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When you think of ‘wine', you might not automatically think of Washington wineries or wine. However, did you know Washington state ranks only behind California when it comes to wine production in the United States? The Evergreen State safely outpaces New York and its famous Finger Lakes region, as well as other notables such as Michigan and Vermont.
With nearly 1,000 wineries around Washington state, it can be hard to visit them all! Here are some of our favorites wineries around Washington state.
Looking for wine gift ideas? Check out our article on gifts for wine lovers!
Even more things to do around Spokane:
- Romantic Getaways in Washington State
- 5 Easy Hiking in Spokane Options
- Epic Road Trips Around Spokane
Washington Wine Facts
Washington vineyards use about 70 varieties of grapes to create their wines, with the vinifera grape being the most popular. Red grapes make up about 60 percent of vineyards’ production. Washington is also known for apple wines.
And if you thought you only could love wines from Europe, consider trying Washington wines! According to Washington State Wines, “the angle of the sun is similar to the great wine regions of Northern Europe, as they share similar latitudes.” With all of those fun Washington wine facts, let's get on to some of the best wineries around Washington state.
8 of the Top Washington Wineries
1. Townshend Cellar – Green Bluff
Townshend Cellar is a family owned and operated winery at one of our favorite places, Green Bluff! Townshend has a full selection of wine (find Townshend's full tasting menu here) and panoramic views of Mt. Spokane. The tasting fee is $5 for a tasting of six wines per person. Tasting fee is waived with a purchase of $20 or more per person.
Open Friday through Sunday from 12 pm to 5 pm.
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2. Trezzi Farms – Green Bluff
Trezzi Farms tasting room is a converted tractor barn and features a roll up glass garage door with panoramic views of the vineyards and mountains.
For tasting room fees and hours of operation, visit the Trezzi Farm Estate Winery website here.
3. Maryhill Winery – Goldendale
Maryhill Winery has a location in Goldendale, 100 miles east of Portland, OR. Their 3,000 sq. ft. tasting room has a view of Mt. Hood and offers small plates in addition to wine tasting, like bruschetta, salads, pizza and more.
There is a tasting fee of $15 and may be applied to a $25 purchase. There is also a Maryhill Winery tasting location in Kendall Yards – right in Spokane!
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4. Chateau Ste. Michelle Winery – Woodinville
As the state’s oldest winery, Chateau Ste. Michelle may also be the closest thing to an Italian winery in Washington. The chateau came about following a 1954 merger between the National Wine Company and Pomerelle Wine Company, which raised a variety of fruit. Together, they became the American Wine Company. Nearly seven decades later, Chateau Ste. Michelle is also the state’s top-selling winery, producing some of the best Riesling in the country. With reds such as cabernet sauvignon and merlot, Chateau Ste. Michelle Winery maintains its ranking annually.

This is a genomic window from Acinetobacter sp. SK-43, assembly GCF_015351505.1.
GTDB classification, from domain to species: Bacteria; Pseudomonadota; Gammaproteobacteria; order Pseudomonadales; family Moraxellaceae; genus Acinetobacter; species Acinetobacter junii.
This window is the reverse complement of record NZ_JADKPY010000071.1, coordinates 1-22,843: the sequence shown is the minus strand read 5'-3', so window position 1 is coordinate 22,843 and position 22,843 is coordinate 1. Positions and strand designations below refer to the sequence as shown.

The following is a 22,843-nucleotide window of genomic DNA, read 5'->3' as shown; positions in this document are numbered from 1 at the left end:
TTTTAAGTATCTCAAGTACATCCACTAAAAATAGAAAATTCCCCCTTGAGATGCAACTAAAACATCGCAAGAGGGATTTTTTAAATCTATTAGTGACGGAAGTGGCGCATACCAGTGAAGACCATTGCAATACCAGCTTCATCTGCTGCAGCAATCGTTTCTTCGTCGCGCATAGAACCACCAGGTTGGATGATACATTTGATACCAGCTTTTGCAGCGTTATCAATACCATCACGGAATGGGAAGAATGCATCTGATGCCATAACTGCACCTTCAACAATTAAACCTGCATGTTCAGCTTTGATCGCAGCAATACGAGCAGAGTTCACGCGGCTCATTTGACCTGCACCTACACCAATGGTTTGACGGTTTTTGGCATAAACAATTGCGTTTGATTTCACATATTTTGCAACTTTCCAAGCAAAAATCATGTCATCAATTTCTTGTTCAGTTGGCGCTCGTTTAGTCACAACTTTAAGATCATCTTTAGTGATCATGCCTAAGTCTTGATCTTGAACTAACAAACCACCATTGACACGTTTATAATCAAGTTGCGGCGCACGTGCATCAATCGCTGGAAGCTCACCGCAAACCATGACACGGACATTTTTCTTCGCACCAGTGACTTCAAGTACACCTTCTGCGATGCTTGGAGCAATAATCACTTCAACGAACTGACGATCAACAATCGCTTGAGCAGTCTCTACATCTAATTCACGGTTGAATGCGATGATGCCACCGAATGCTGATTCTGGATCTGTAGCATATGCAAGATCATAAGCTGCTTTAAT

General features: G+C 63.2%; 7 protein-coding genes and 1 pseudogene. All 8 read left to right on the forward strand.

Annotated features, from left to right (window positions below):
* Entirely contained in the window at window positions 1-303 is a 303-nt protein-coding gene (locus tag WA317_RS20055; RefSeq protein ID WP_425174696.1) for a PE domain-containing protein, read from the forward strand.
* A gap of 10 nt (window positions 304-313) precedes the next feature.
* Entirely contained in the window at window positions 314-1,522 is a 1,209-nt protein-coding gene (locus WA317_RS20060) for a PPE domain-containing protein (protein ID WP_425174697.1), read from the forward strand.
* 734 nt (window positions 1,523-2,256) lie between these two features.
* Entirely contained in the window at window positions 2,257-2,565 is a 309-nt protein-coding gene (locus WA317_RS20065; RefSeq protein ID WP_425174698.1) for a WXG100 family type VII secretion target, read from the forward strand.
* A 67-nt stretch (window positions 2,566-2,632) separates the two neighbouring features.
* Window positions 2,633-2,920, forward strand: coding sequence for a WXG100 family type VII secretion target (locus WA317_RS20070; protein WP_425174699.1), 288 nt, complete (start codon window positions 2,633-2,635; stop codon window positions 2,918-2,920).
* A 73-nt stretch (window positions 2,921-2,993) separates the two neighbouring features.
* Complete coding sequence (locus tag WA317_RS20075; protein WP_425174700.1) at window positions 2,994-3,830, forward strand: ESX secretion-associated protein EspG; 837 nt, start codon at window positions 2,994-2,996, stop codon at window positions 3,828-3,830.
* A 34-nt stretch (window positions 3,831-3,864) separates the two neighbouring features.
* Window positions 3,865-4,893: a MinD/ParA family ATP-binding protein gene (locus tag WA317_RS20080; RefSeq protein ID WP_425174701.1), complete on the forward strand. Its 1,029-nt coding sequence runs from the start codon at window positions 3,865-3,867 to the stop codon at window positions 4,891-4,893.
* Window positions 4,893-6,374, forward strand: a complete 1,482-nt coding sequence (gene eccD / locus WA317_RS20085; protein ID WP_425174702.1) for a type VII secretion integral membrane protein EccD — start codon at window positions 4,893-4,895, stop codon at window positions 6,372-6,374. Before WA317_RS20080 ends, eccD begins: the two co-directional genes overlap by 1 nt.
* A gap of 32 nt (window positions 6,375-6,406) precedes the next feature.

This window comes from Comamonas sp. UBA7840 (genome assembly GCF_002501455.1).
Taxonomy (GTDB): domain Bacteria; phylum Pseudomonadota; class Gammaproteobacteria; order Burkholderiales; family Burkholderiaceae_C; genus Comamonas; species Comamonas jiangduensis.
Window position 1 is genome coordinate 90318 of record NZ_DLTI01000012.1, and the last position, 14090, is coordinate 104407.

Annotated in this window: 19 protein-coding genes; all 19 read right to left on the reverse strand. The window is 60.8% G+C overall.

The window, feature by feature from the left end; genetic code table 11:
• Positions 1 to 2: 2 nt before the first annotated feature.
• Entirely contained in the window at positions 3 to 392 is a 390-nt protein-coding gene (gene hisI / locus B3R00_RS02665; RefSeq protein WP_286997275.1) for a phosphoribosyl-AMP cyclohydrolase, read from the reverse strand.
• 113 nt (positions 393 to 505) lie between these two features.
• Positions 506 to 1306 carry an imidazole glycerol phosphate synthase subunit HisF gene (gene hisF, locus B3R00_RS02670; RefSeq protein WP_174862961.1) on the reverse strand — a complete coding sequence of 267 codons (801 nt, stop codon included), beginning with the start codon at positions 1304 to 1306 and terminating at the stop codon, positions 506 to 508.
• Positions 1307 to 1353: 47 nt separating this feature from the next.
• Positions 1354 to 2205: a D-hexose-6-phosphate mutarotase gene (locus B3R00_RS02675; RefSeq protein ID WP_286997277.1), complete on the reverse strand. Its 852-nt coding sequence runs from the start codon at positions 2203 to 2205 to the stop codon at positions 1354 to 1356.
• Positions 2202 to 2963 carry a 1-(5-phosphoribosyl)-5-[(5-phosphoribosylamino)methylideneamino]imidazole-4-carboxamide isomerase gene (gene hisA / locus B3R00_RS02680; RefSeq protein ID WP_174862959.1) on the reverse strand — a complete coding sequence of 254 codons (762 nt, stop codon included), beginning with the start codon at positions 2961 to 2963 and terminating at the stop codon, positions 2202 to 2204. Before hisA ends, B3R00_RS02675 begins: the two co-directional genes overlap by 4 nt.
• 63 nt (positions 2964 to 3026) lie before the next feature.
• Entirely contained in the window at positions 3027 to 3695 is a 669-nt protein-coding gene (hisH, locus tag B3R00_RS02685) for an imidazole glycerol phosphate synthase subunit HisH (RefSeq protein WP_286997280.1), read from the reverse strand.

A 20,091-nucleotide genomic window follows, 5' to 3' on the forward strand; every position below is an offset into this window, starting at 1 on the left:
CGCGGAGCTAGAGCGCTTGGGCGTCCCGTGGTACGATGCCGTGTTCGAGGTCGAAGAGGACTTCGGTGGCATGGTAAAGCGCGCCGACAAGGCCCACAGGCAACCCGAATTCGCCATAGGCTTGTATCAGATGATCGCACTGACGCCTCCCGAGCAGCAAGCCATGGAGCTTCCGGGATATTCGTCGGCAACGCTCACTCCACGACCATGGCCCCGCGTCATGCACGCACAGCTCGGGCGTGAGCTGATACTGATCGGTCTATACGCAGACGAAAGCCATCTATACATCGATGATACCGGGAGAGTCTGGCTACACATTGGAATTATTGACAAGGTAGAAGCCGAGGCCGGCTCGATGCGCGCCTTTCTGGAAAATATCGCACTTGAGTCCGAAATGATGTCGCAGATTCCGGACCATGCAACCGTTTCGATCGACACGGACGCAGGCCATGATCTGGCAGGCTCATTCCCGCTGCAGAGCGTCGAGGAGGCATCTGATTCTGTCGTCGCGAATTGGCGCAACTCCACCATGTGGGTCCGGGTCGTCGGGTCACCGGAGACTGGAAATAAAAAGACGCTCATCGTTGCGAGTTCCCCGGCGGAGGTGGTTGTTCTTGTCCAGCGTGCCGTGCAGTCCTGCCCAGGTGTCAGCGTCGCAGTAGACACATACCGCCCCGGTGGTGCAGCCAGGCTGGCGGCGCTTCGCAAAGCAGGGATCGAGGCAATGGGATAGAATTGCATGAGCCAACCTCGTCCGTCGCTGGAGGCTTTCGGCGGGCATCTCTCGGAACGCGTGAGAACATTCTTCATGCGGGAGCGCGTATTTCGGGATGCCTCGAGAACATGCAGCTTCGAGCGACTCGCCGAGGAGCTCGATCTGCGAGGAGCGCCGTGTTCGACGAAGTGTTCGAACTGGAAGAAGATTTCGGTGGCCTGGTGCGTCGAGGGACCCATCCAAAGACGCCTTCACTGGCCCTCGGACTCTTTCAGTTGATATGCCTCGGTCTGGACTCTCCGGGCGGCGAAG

Located on more than 100 wooded acres, the French-style mansion entices wine enthusiasts to explore the grounds, as well as sample wines. Order a flight of five of the winery’s best wines and taste why Chateau Ste. Michelle Winery is among the best in the country. The winery also offers a tour of its estate, including a look at its winemaking process, which also includes wine tasting. The winery is available for special events.
5. Quilceda Creek – Snohomish
Focused on producing world-class cabernet sauvignon, Quilceda Creek in Snohomish has earned a reputation as one of Washington’s top wineries since beginning operations in 1978. Alex and Jeannette Golitzin’s winery is considered among the older wineries in the state. Alex seemed destined to open his own winery, with his family’s winemaking history dating to the late 1800s as an ancestor is credited with creating Russian Riesling.
While most wineries and vineyards offer a variety of reds and whites, Quilceda Creek wagered its success on red wines, cabernet specifically. It has paid off well, as the winery has been recognized internationally for its cabernet sauvignon. Creating some of the best wine in the region, Quilceda Creek sources its grapes from five area vineyards. The winery offers private tours and tastings for groups of up to six people by appointment. They are hosted by a Level II sommelier.